In a recent interview, Jed McCaleb discussed his thoughts on the future of financial institutions which he holds will be absent of Bitcoin. One reason could be Stellar’s potential to function as a security token platform, since security tokens are already being integrated into the capital markets industry.
Jed McCaleb on the Integration of Finance and Bitcoin
Jed McCaleb has been involved in the blockchain space since 2009. You may know him as the co-founder of bitcoin exchange Mt. Gox, blockchain-for-banks startup Ripple, and payment platform Stellar, where he currently serves as Chief Technology Officer.
It’s no secret that cryptocurrencies suffered a harsh year throughout 2018. Bitcoin fell 74%, Ether dropped 84%, and even Ripple’s associated cryptocurrency XRP tumbled 84%.
McCaleb isn’t worried though. He’s of the position that blockchain technology is still in its infancy— and has a bright future of application ahead.
Recently, Stellar’s commercial arm Lightyear acquired blockchain startup Chain, which has partnered with financial institutions such as Visa, NASDAQ, Citigroup, Capital One, and others.
McCaleb was interviewed by Yahoo Finance where he discussed recent details on the acquisition, as well as Stellar’s future plans.
Perhaps the most notable words which came from McCaleb’s interview centered around his view on the integration of financial institutions and Bitcoin:
“I think it’s true that most financial institutions are not going to use bitcoin. But in my mind, what blockchain gives you is a public record that everyone can see, but they can’t change it. So parties can transact even if they don’t know each other.”
How Stellar Can be Used as a Securities Token Platform
Of course, McCaleb’s relationship with Stellar might influence his view on the future of Bitcoin and the capital markets industry. Yet many other individuals have made positive remarks concerning the future integration of Stellar and finance.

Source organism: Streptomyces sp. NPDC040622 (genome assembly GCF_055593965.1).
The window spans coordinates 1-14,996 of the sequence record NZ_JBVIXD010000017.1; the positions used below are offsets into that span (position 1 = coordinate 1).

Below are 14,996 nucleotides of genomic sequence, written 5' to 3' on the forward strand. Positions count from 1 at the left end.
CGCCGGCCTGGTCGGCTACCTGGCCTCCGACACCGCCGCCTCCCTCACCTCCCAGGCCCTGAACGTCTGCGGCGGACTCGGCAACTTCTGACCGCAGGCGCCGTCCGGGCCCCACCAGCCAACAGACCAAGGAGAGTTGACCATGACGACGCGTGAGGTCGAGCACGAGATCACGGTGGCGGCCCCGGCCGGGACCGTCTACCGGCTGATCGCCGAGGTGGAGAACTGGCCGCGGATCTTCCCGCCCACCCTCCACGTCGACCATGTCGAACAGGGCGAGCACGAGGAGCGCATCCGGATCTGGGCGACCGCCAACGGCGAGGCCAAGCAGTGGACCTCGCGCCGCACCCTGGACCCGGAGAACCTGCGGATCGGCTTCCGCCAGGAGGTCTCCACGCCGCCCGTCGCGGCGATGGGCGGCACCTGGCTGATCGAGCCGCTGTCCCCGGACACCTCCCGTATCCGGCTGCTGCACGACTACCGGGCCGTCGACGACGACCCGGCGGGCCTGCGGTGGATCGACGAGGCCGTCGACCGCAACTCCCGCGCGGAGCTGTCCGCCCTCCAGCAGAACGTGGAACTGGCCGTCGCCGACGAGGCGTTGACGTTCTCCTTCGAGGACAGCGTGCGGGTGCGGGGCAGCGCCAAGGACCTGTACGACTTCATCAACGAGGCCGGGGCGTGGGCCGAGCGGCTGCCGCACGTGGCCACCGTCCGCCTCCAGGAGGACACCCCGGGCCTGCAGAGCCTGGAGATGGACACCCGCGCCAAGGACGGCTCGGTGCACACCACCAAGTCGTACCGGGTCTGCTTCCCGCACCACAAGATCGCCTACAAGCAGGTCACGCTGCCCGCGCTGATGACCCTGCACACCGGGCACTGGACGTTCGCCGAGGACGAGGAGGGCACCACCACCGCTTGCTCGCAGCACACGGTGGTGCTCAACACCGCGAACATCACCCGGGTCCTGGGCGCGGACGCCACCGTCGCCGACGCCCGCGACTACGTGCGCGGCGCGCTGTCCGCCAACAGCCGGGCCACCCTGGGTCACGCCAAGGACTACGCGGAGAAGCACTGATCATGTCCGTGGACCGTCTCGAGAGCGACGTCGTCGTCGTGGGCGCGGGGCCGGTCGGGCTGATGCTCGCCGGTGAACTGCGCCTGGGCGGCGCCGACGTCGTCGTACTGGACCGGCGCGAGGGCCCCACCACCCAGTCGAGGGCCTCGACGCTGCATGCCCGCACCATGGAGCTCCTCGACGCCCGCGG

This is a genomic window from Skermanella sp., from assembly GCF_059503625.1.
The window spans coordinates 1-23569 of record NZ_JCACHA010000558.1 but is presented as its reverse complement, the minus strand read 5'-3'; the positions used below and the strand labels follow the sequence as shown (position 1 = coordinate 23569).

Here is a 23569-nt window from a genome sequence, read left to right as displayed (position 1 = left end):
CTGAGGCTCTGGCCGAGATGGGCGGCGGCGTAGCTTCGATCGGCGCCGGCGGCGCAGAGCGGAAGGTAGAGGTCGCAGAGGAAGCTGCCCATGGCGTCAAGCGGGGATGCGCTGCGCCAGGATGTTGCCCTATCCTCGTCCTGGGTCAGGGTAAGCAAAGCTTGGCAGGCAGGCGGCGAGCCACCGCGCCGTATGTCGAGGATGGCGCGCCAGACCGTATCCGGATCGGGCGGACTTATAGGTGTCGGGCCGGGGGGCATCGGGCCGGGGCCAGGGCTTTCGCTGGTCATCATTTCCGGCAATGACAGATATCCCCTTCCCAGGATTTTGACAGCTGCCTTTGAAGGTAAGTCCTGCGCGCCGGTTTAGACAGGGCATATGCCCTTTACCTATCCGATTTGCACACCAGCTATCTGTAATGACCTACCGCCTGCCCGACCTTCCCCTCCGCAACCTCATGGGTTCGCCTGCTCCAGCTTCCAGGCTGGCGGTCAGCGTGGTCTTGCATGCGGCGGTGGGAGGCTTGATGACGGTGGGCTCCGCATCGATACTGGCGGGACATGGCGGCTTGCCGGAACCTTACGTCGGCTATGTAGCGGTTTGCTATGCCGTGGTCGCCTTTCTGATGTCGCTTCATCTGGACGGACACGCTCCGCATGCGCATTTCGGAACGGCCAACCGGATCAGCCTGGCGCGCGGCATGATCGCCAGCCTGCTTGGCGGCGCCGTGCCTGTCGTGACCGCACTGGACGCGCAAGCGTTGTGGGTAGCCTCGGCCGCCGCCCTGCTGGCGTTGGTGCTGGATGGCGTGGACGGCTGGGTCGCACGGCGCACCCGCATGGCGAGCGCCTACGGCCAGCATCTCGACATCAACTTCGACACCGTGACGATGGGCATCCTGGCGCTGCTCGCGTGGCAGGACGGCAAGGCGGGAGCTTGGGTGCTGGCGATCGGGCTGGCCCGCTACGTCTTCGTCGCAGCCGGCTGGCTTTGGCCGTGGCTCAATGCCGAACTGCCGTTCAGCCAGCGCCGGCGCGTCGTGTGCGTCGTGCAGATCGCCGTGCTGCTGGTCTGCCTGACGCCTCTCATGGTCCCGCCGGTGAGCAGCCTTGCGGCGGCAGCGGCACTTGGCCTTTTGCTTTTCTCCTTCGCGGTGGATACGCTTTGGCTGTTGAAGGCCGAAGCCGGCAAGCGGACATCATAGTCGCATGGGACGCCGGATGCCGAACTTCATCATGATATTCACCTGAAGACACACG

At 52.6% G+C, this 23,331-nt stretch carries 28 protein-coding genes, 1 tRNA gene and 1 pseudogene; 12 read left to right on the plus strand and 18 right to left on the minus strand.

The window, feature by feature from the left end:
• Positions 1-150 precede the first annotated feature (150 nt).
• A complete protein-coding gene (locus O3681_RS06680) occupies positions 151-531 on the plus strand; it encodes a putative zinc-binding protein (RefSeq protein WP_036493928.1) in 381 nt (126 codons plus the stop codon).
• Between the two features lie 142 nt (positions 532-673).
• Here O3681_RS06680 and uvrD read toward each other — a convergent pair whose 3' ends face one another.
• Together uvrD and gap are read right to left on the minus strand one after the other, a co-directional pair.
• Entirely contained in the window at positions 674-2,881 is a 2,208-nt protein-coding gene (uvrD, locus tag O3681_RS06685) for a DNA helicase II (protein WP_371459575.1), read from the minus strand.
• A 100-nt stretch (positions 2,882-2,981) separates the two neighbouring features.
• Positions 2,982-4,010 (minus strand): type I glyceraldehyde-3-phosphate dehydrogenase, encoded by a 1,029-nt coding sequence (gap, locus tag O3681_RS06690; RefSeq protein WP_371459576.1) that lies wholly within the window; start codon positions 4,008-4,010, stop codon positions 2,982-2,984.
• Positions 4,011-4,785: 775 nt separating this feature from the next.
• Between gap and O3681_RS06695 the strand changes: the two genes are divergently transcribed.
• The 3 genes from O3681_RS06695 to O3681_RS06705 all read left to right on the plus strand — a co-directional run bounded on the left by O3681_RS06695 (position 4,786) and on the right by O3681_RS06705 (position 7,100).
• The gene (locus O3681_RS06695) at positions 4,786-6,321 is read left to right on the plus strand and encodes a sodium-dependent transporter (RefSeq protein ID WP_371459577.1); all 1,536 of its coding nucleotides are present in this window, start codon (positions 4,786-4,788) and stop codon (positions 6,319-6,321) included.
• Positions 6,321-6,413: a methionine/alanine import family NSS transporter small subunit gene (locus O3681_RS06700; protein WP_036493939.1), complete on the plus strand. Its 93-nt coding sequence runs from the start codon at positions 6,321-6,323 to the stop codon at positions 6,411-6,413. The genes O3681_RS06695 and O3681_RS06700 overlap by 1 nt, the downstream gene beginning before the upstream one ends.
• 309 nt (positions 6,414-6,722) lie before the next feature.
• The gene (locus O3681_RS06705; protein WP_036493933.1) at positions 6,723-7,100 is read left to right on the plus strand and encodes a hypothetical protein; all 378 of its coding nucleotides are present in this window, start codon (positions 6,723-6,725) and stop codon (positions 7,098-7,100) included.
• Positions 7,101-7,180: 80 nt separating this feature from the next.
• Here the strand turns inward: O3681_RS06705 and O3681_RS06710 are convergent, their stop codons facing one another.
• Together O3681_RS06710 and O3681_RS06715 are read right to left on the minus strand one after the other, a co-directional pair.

Chain’s CEO, Adam Ludwin, has described Stellar as a platform which allows institutions “to issue and transfer assets on an open medium over the internet”.
Smartlands advisor Viktor Krekotin has made an interesting case for Stellar as a prime fit for security token issuance— especially when compared to Ethereum.
As the security token industry continues to develop and integrate with Fintech, this could be part of McCaleb’s reasoning as to why Bitcoin will not be utilized by ‘most financial institutions’.
Stellar’s capability for asset issuance has the potential to provide much more than Bitcoin, while still offering the transparency of an open-source public blockchain.
Security tokens are already seeing implementation— equity, investment funds, real estate, and even ownership of a Picasso painting have become tokenized. Industry leaders have said even professional sports teams have expressed interest in tokenizing ownership.
It is clear then that the integration of blockchain technology with financial institutions involves much more than immutable records of decentralized financial transactions. The tokenization of traditional financial securities is already underway, which certainly suggests that security tokens may bridge the gap between financial institutions and blockchain technology.